Cranio-Sacral therapy represents a method based on the concept that there are a rhythmic pressure and flux of cerebrospinal fluid between the cranium (skull) and sacrum (spine base) that regulates the way the craniosacral structures, including the brain, pituitary and pineal glands, spinal cord and meninges, or membranes, function and maintain the well-being of the body.
Smooth hands-on "manipulation" of the sutures of the skull, that is, the delineations between the sections of the cranial bone and the spinal column, the rib cage, and the limbs, is reported to restore flow and alleviate disorders including headache, sinusitis, brain trauma, transient ischemic attack (called TIA, akin to a ministroke), strabismus (cross-eyes), trigeminal neuralgia (strong jaw pain), asthma, colic, Bell's paralysis, post-traumatic stress disorder, rheumatoid arthritis, dizziness, hyperactivity, visual disturbances, epilepsy, postpartum depression, learning disabilities, ear infections, brain weakness, autism and head injury, neck, arms and leg injury.
Upon assembling a team of researchers — physiologists, biophysicists, bioengineers, anatomists, and others — at the Michigan State University College of Osteopathic Medicine in the 1970s, American osteopathic physicist John E. Upledger developed CranioSacral Therapy (CST).
Upledger concluded his principal solution would include manipulating the craniosacral system's meninges. He theorized that the body's cells and structures are capable of "remembering" the physical or emotional shock that occurs in certain places which he called "energy cysts."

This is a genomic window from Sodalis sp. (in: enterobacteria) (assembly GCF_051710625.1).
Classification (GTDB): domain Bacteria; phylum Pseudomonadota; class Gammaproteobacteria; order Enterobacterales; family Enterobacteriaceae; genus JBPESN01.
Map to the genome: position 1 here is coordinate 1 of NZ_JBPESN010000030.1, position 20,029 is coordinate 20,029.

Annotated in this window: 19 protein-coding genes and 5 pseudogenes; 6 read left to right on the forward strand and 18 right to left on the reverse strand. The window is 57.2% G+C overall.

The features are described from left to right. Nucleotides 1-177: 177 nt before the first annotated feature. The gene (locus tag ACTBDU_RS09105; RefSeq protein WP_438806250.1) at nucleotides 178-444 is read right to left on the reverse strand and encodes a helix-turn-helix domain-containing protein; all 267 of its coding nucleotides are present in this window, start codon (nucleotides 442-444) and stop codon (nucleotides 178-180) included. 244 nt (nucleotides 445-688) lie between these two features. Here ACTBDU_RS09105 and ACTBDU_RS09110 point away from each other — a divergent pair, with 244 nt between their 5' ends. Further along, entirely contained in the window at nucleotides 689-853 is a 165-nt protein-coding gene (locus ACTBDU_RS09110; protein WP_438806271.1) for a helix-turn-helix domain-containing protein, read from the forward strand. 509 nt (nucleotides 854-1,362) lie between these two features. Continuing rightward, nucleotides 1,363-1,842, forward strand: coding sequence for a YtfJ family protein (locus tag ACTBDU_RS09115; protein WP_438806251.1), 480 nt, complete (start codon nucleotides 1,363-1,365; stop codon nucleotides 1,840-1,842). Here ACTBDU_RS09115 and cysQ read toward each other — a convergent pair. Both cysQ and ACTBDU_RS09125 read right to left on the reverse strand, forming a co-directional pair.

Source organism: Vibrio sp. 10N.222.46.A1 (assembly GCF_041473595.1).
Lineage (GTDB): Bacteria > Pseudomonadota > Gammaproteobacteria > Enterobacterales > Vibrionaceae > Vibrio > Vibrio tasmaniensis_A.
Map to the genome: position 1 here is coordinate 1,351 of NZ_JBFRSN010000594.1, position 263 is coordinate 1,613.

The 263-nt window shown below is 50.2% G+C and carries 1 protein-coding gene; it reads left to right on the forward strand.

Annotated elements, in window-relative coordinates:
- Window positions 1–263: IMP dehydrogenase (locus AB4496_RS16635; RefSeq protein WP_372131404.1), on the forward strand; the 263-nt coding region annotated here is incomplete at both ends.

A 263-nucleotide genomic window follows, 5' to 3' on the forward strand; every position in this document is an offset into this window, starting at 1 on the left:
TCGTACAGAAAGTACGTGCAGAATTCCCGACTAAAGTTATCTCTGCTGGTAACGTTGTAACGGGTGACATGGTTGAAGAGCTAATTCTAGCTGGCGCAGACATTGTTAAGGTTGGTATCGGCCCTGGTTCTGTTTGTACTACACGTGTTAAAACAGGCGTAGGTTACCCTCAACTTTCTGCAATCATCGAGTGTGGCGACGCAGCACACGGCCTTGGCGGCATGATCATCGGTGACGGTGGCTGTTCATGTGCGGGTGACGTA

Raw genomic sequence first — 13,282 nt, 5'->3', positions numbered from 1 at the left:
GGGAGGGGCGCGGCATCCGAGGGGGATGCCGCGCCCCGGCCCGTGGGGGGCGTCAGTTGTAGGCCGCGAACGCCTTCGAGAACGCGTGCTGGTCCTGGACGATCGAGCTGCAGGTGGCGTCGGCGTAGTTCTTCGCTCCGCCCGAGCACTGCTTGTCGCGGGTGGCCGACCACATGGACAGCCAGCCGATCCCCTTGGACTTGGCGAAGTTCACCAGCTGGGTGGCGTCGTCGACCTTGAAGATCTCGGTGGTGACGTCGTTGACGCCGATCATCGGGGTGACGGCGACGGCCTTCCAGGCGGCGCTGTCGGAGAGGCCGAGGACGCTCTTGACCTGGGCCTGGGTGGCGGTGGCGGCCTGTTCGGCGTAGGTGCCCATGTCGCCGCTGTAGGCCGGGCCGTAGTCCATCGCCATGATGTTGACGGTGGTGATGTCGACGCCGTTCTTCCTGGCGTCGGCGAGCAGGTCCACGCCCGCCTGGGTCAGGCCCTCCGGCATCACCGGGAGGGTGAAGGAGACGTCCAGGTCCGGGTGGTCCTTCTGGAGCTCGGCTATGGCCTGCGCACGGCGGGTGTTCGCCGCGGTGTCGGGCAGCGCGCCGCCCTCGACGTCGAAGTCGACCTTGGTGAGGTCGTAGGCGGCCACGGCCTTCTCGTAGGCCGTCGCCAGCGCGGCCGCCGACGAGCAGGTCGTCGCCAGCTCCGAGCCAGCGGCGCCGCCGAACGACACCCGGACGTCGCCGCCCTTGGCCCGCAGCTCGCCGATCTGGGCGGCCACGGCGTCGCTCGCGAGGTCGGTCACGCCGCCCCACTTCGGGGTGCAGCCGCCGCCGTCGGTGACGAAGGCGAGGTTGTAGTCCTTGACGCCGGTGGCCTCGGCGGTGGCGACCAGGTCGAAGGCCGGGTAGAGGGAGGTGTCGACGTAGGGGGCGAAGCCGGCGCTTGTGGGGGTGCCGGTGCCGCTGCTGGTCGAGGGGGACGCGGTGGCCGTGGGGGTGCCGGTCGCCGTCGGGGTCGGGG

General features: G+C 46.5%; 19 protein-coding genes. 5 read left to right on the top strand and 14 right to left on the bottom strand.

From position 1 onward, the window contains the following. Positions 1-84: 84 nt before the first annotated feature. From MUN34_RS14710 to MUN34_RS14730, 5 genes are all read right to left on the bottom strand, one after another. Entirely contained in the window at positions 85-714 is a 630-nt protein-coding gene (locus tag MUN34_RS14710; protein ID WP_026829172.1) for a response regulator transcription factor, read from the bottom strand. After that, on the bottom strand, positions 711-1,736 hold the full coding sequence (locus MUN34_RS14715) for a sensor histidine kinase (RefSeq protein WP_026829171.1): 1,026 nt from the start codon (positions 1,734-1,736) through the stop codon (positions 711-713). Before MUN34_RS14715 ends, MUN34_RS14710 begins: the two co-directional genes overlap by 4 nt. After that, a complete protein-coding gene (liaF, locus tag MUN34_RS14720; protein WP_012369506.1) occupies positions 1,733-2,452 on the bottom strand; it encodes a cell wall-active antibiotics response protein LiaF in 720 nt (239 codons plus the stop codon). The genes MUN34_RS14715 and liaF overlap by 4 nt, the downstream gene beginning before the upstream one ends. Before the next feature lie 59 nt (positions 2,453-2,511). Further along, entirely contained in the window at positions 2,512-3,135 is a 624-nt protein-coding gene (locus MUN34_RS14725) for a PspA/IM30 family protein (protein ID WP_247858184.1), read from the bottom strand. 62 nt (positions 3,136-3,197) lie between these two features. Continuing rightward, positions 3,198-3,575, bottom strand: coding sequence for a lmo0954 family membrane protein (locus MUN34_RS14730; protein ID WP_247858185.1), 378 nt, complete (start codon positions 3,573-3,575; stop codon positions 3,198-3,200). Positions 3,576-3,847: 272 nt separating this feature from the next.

These energy cysts portraying suppressed painful experiences had to be dislodged, released, or broken both physically and mentally in order for the body to function normally again; Upledger described the process as the SomatoEmotional Release (SER) technique;
In parallel to Upledger's meningeal method, Dr. William Garner Sutherland, an early 20th-century osteopathic physician, introduced the sutural approach — manipulation at the cranial sutures.
There is still uncertainty about the ability of the cranial bones to move at all, which conventional medicine says are fused together, and also about the presence of a craniosacral rhythmic impulsion. There is however some medical and clinical evidence supporting the diagnosis of Sutherland, originally known as cranial osteopathy.
One method of craniosacral therapy, called the reflex approach, incorporates the techniques of kinesiology applied with the stimulation of nerve endings inside the cranial sutures and in the scalp.
The Sacro-Occipital Technique (S.O.T.), developed by Dr. Major B. DeJarnette, a chiropractor and a student of Sutherland in the 1920s, is a combination of all three approaches.
Since craniosacral therapies consist of light palpations, as opposed to chiropractic adjustments or more intense bodywork types, critics argue that it can not be efficient.
Whatever the treatment may be beneficial or harmless, it may not be prescribed for young children or anyone with a condition that causes intracranial pressure, like a brain tumor or aneurysm.
Encyclopedia of Complementary and Alternative Medicine
- Tova Navarra, B.A., R.N.
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